Despite having a “privileged seat on the ground floor” early, his role began to evolve as the company grew.

“They hired me to bring in a specific type of film, which was ambitiously authored, willing to dream, and more about quality than anything else,” he said

“We were allowed to do a variety of genres and styles for a variety of audiences, and it was more making sure we had films that critics and that film-loving audience would respond to.

“Eventually, you have to expand beyond that and that was in process while I was still there but it’s inevitable in any large-scale enterprise that you have to widen the aperture and bring new things in.”

Hope’s tenure at Amazon coincided with an exponential rise in the popularity of streaming services that has accelerated since the pandemic.

According to the Motion Picture Association (MPA), subscriptions to online video services reached 1.1 billion globally in 2020, with their prominence leading studios to experiment with theatrical windows for new releases.

The producer said it was “curious” how behaviour was starting to shift amid an abundance of product and a shorter marketing period, noting the impact on certain types of movies, such as documentaries.

“I think some of the boldest forms of expression are in the non-fiction space, where people are playing with new forms of storytelling,” he said.

“Yet at the same time, other pieces of film from the traditional non-fiction space, such as investigative tales, or truth to power, become more complicated because either they might offend someone in the supply chain or other business sector the global conglomerate is in.

“So those films start to get pushed out and then you see this other phenomenon start to develop, where it starts to feel like a lot of the work ends up being almost the equivalent of comfort food – things that make you feel warm and fuzzy but don’t challenge your assumptions.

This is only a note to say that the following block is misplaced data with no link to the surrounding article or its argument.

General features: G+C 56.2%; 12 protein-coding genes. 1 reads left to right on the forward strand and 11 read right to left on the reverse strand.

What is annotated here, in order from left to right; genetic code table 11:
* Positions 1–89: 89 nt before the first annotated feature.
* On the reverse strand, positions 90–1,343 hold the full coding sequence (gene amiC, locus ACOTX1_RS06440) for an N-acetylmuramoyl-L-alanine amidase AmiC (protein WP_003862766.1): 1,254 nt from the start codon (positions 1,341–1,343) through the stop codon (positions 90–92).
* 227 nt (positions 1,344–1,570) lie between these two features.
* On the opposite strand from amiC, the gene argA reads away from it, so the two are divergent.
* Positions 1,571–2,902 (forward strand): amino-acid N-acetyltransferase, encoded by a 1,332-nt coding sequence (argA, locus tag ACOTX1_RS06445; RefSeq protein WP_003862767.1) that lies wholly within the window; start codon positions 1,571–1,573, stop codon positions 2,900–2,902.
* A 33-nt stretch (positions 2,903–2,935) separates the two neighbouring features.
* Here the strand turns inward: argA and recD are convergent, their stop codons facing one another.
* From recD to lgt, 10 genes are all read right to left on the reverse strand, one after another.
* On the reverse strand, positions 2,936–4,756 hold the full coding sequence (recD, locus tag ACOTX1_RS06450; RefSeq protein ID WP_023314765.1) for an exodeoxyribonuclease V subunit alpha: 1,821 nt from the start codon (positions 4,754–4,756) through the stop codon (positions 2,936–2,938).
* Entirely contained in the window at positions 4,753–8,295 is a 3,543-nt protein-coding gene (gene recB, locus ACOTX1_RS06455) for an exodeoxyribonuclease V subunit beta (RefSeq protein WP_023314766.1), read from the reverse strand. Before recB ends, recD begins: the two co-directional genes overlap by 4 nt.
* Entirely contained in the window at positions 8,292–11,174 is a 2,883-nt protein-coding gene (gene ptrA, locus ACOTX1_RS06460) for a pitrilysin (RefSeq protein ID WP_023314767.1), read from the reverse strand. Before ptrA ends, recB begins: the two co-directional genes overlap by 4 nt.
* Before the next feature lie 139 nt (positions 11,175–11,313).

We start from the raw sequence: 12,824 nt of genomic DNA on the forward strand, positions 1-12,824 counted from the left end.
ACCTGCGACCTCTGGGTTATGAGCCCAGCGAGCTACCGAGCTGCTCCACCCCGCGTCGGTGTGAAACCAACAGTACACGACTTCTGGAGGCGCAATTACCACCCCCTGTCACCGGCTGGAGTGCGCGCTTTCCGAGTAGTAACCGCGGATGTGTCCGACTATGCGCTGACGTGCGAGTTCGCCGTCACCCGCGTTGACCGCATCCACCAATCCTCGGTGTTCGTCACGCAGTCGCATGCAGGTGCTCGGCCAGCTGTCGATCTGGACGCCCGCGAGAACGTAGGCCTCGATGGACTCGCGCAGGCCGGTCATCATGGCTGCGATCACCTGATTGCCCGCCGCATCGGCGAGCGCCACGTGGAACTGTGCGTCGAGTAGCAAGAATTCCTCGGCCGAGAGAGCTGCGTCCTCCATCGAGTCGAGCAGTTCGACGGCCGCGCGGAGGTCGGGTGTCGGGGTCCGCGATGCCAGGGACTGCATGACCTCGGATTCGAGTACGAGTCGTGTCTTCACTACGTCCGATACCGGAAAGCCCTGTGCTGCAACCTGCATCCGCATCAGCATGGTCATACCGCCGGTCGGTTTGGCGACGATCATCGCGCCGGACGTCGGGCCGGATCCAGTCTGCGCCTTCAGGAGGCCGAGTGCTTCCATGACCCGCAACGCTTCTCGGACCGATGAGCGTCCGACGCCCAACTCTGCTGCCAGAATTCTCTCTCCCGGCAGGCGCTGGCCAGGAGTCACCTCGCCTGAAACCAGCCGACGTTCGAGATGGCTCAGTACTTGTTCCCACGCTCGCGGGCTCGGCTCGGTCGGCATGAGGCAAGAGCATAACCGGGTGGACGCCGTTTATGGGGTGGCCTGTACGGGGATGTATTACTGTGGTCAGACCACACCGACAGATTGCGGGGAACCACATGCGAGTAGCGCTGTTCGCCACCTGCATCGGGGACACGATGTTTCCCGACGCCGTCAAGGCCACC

“Something that has been part of the pleasure of documentary films for a long time is precisely the fact they reveal forgotten truths or oppressed truths.”

Hope’s recent documentary work has included producing Who We Are: A Chronicle of Racism in America and Invisible Nation – about Taiwan’s first female president, Tsai Ingwen – both of which are directed by his wife Vanessa, with whom he runs Double Hope Productions.

Having also transitioned into a first look deal with Amazon Studios for his feature films, Hope said his time at the company had led him to examine how filmmaking methods can be changed to ensure a higher level of quality.

“Despite the huge uptick of movies getting made, I believe we haven’t seen a proportional rise in excellent movies getting made, but we’ve seen an increase in good movies getting made,” he said.

“I’d say we still have the same number of genius films getting made every year and those are made by folks firing on all cylinders at this moment and it’s a pretty stable number.

“My question becomes: ‘If good is not good enough, and if we can’t just live with Bs, how do we figure out how to turn Bs into As?’

“That’s how I’ve tried to change my process from my time in streaming.”

Hope vs Reality: In Conversation with Ted Hope will be held as part of the AIDC on Monday, March 7 at the Forum Melbourne.

AIDC 2022 will run March 6-9 at ACMI, Melbourne, and online, with an online-only international marketplace March 10-11.